Applying Hostage Negotiation Techniques

By on / Conflict Resolution, Daily

Upset by a delay in the delivery of one of your products, a longtime buyer threatens to turn to the media unless you meet his extreme demands. Not only is the relationship in jeopardy, but your company’s reputation seems to be as well. What should you do?

Before you make a decision, let’s explore another realm of negotiation advice for an answer: hostage negotiations. Before you dismiss such life-and-death situations as irrelevant to your professional career, consider the lessons that hostage negotiators have derived from their experiences⎯ lessons they believe can help us settle less violent, but still vexing, negotiation crises.

The same factors that influence your professional and personal negotiations⎯high stakes, heightened emotions, multiple parties, no time to prepare and outside interference⎯are the same that characterize hostage negotiations. The September 2008 issue of Negotiation newsletter describes five lessons from hostage negotiators to help diffuse your situation:

  1. Gain control of the situation by insisting on one-on-one talks.
  2. Explore the feelings underlying the other side’s demands.
  3. Allow heated emotions to defuse through the passage of time.
  4. Collaborate on solving the other party’s short-term problems.
  5. Help your counterpart save face when you come out ahead.

With any luck, you’ll never be required to negotiate for 50 hours straight, as some hostage negotiators have done. But you can learn from their patience and perseverance. Dealmakers and disputants are likely to feel their anger and frustrations subside over time. For this reason, working slowly through a heated situation is usually a better idea than trying to wrap up the matter quickly.

3 Responses to “Applying Hostage Negotiation Techniques”

  1. Penny Parker /

    I also found Thomas Strentz's book, The Psychological Aspects of Crisis Negotiation, to be very useful in identifying the key team roles that should be filled in a crisis negotiation. Several of these roles may be filled by the same person or multiple persons, but all should be identified & covered in a crisis. When a complex, fast moving crisis negotation in a commercial setting unfolds I found these FBI-oriented team roles to have useful analogues in the business world: 1. Lead negotiator 2. Secondary negotiator 3. Information officer (to coordinate the collection of key information needed by the negotiating team) 4. Think tank (to help process information & demands coming in; to brainstorm & offer ideas to the lead negotiator & team for how best to respond to the latest developments) 5. tactical liaison (to keep other parts of the company informed and integrated into the latest thinking & developments in the negotiations) 6. Chronographer (to establish an up to date information recording system that enables all relevant stakeholders in the company to know what the latest status, developments, demands and deadlines are) 7. behavioral science expert/interpreter (someone who is familiar with the counter party's language and culture, who can help interpret the demands and views coming in from the other side) 8. Messenger (someone to coordinate the efficient transmission of messages to other parts of the company and/or to the appropriate representatives of the counter party) 9. guard (someone to tactfully deal with interlopers; to help keep the crisis room clear from disruptions and interested onlookers who would like to know what is happening but whose interruptions threaten to undermine the negotiation team's ability to focus & deal with the crisis) 10. Technician (someone standing by with the appropriate technical skills who can help with any IT systems that break down during the negotiations) Reply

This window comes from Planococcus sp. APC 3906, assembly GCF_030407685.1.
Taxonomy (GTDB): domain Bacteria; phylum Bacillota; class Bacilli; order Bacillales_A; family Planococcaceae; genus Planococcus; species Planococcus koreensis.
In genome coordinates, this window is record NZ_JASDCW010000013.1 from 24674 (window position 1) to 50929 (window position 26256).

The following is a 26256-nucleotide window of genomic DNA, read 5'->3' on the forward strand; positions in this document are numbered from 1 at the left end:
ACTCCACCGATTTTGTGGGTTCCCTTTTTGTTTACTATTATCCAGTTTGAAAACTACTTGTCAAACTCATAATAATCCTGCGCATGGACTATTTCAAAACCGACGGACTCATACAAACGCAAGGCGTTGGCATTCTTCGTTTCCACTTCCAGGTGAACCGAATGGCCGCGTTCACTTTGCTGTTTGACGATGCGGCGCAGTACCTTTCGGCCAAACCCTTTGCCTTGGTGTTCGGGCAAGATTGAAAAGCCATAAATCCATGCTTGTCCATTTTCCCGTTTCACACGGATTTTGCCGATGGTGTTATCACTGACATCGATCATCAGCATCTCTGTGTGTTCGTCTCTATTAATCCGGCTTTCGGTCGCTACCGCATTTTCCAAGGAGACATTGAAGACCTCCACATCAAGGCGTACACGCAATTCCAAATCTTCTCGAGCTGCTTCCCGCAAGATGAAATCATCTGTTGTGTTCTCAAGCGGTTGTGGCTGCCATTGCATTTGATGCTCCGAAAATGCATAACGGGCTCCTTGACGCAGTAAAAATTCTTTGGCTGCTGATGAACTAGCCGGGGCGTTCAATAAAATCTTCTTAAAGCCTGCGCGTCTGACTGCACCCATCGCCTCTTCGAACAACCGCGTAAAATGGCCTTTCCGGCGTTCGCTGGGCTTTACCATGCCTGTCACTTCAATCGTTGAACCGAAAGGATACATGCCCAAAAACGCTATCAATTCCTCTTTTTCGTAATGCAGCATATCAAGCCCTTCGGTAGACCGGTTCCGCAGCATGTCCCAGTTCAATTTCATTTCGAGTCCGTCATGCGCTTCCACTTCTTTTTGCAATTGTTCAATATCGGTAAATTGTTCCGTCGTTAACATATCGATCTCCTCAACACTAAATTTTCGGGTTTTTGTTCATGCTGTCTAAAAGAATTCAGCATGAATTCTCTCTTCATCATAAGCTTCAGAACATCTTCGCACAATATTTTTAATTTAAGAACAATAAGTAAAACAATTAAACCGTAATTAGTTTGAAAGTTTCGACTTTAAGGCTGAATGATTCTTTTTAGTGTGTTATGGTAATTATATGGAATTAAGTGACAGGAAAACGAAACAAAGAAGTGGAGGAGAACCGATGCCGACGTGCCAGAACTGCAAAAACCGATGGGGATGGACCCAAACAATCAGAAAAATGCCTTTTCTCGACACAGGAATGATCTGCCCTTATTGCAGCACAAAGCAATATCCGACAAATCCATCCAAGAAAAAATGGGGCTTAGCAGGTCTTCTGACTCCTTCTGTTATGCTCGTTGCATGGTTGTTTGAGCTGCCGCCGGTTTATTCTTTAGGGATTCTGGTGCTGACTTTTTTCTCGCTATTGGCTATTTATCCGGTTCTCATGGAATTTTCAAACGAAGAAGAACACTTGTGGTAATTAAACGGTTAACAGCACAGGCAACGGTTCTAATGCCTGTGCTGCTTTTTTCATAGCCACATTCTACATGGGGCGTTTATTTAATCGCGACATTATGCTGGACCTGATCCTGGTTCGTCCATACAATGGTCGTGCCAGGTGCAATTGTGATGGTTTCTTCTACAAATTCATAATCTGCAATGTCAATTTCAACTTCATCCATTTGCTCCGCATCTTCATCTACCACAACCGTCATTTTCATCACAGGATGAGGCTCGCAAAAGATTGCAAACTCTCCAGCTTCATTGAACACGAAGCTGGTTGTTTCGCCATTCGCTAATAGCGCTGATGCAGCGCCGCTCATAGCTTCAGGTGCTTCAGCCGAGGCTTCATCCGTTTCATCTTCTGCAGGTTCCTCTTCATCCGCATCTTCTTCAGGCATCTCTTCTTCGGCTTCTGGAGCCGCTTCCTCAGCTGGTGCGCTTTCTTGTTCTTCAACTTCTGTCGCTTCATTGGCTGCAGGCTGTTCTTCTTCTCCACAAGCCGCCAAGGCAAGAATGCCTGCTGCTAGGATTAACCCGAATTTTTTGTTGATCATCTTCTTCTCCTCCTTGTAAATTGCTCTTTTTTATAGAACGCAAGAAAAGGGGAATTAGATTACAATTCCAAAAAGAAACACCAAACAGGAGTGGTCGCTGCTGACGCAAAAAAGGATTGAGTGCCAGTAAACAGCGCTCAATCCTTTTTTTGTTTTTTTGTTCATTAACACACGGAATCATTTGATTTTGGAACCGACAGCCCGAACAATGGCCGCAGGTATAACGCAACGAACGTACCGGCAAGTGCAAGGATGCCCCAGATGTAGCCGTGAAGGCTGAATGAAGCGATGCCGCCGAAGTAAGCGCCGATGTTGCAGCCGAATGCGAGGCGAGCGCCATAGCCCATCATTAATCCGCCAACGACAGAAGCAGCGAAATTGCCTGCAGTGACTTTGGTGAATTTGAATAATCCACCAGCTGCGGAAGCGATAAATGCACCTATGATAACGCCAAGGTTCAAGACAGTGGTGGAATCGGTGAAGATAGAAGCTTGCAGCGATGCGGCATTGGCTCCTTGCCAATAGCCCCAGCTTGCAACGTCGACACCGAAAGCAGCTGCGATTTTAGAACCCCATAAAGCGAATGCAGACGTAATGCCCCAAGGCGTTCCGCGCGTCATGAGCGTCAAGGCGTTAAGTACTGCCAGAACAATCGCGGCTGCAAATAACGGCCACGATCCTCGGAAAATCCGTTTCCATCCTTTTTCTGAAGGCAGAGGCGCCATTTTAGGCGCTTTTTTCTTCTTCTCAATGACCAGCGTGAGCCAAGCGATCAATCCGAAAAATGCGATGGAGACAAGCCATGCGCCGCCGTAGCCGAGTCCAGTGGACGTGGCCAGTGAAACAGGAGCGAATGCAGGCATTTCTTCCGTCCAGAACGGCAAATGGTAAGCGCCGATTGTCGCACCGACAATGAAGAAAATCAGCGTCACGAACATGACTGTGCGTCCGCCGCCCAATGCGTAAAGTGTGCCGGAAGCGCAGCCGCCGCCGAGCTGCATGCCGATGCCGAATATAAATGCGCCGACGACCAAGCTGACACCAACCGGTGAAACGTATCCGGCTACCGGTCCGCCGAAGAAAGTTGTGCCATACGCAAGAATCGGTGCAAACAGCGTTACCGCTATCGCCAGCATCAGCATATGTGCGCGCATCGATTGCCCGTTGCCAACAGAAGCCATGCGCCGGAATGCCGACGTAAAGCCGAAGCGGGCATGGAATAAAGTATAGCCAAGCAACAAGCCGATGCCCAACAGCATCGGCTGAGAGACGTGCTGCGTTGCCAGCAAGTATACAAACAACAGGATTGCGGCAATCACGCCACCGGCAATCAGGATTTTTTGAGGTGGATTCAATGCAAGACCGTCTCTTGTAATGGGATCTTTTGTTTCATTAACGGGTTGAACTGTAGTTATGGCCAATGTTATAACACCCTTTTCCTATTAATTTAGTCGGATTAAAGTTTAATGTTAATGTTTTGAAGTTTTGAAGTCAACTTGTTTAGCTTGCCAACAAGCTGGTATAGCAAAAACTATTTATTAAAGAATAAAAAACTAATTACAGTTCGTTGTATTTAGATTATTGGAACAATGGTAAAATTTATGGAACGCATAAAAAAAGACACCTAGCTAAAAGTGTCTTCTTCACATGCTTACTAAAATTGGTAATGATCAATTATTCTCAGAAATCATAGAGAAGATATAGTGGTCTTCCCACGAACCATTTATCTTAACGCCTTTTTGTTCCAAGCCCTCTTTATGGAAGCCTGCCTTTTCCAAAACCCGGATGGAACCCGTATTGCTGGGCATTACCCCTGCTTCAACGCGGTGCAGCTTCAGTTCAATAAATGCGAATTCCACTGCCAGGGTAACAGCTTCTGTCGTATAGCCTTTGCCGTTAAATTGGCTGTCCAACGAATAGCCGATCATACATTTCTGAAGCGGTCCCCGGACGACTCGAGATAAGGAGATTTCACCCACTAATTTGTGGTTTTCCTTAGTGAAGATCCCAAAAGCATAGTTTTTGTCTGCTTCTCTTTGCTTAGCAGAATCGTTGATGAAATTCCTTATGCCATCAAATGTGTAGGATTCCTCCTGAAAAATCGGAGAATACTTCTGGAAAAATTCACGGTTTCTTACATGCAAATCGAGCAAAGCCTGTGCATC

2. negotiation tactics /

    I never considered that hostage negotiation could be used in real life. But now after reading this post I can see it is exactly the same type of situation. Very nice and informative post. Reply

  3. Rafael /

    Great text and comment. I would add the good practice in hostage negotiations of trying to make your counterpart focus on the desired outcome and then negotiate step by step on whichever action or agreement will help us get closer to it. Another option, in case the other is at least a little open to dialogue, is to make a mutual agreement to leave out any action that will difficult a good outcome. That would sound like this: we will do everything on our hands to find a good way to get through this difficulty, but we both have to agree on some principles to look from now on: we will not use threats, manipulation, hostility or power display as means for getting a result, not only because the outcome might damage one or both of us, but also because it would lead us apart from the main objective for which we are in this situation. Reply

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